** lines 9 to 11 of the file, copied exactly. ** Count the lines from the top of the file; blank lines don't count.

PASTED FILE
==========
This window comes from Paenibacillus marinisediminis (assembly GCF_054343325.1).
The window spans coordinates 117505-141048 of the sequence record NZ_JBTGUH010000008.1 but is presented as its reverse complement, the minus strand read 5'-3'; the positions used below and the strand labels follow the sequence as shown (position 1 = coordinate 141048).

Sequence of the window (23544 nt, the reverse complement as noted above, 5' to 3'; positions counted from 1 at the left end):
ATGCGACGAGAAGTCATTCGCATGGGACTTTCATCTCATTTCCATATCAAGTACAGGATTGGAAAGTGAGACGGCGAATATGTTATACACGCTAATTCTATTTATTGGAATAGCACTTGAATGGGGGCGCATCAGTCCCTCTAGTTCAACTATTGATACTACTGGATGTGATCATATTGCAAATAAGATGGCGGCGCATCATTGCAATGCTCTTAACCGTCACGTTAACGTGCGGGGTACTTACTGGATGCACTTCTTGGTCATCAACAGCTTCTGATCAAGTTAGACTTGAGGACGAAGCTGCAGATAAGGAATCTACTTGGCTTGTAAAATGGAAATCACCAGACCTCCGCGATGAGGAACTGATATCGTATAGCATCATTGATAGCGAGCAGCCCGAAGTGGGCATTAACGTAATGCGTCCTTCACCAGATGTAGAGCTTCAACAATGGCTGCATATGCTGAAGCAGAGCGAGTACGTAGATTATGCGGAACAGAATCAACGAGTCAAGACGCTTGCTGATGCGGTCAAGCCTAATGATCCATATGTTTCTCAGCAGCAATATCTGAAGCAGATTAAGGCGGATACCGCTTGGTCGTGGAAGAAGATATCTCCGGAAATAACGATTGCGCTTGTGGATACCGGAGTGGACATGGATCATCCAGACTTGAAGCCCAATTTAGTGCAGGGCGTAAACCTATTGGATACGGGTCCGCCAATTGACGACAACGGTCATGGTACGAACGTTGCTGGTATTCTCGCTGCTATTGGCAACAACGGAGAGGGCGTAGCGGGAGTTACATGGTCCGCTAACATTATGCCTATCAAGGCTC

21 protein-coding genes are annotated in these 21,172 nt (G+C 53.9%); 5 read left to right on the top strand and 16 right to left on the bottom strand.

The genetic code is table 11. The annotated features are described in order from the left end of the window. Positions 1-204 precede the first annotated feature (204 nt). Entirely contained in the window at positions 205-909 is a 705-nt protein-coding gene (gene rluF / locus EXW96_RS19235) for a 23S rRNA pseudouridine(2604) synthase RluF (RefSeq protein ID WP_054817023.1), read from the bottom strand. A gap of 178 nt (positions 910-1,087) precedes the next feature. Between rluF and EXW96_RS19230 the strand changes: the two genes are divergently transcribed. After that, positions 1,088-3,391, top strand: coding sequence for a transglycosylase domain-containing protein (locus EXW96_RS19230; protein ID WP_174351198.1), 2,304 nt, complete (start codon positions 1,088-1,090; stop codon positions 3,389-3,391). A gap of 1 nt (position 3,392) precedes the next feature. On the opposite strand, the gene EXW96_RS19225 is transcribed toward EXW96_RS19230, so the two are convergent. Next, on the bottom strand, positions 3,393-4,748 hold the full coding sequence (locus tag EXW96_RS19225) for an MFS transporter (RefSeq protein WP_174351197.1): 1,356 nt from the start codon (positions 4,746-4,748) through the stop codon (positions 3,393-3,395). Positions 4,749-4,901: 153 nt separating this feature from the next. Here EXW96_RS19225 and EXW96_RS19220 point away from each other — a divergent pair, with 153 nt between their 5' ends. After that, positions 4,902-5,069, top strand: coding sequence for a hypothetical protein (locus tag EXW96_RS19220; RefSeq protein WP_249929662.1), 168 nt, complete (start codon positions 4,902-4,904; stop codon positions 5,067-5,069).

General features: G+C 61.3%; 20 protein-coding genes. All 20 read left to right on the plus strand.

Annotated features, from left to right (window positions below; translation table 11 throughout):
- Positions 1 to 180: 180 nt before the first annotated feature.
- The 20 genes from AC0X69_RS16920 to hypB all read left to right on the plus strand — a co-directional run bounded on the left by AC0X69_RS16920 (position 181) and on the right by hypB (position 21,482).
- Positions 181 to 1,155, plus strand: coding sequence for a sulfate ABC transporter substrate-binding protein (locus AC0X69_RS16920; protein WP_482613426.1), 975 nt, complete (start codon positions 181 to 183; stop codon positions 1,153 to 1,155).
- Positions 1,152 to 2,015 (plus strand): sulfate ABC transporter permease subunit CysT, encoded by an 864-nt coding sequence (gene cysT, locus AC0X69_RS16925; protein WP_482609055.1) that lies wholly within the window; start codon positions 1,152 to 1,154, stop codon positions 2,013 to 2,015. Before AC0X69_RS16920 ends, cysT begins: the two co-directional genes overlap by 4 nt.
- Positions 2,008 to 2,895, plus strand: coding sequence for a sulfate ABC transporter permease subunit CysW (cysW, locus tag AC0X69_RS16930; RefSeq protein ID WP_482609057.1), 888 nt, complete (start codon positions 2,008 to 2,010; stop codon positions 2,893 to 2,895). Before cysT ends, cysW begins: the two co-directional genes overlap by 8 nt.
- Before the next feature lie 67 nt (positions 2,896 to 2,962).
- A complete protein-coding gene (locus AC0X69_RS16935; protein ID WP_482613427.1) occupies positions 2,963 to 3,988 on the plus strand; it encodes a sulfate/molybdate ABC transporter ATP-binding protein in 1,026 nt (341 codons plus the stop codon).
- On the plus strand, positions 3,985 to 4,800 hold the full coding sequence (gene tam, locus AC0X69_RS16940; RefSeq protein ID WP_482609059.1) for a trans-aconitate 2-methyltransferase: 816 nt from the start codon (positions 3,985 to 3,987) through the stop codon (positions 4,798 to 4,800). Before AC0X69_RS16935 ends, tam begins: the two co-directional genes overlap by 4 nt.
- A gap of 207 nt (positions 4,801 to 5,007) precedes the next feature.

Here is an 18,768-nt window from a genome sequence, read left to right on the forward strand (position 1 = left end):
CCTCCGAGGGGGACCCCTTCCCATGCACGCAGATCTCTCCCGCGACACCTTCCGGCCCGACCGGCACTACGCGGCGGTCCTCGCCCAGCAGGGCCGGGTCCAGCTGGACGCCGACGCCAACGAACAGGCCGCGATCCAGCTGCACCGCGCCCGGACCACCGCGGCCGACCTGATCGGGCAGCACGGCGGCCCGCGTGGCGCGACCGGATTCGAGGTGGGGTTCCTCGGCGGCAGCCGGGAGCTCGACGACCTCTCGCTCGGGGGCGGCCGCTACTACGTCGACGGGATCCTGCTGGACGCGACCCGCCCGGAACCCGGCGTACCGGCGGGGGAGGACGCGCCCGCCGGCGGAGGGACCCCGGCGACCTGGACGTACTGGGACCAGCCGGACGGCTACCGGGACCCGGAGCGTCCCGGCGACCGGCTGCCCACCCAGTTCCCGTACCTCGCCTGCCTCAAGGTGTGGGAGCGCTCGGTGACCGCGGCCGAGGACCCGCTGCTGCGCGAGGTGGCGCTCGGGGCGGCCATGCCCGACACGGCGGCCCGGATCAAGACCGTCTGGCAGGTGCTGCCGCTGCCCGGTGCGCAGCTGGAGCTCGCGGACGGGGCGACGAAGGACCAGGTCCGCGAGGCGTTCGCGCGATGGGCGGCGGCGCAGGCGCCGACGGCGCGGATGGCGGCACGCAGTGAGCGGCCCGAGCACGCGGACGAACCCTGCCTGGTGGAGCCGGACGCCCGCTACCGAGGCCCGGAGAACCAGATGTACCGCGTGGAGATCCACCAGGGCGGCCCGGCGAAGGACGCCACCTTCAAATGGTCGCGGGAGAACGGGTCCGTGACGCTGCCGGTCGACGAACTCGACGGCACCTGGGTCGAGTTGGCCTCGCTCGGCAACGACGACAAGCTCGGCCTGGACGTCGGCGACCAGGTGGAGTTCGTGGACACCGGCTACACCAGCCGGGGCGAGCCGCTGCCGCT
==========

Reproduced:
- Positions 1 to 180: 180 nt before the first annotated feature.
- The 20 genes from AC0X69_RS16920 to hypB all read left to right on the plus strand — a co-directional run bounded on the left by AC0X69_RS16920 (position 181) and on the right by hypB (position 21,482).
- Positions 181 to 1,155, plus strand: coding sequence for a sulfate ABC transporter substrate-binding protein (locus AC0X69_RS16920; protein WP_482613426.1), 975 nt, complete (start codon positions 181 to 183; stop codon positions 1,153 to 1,155).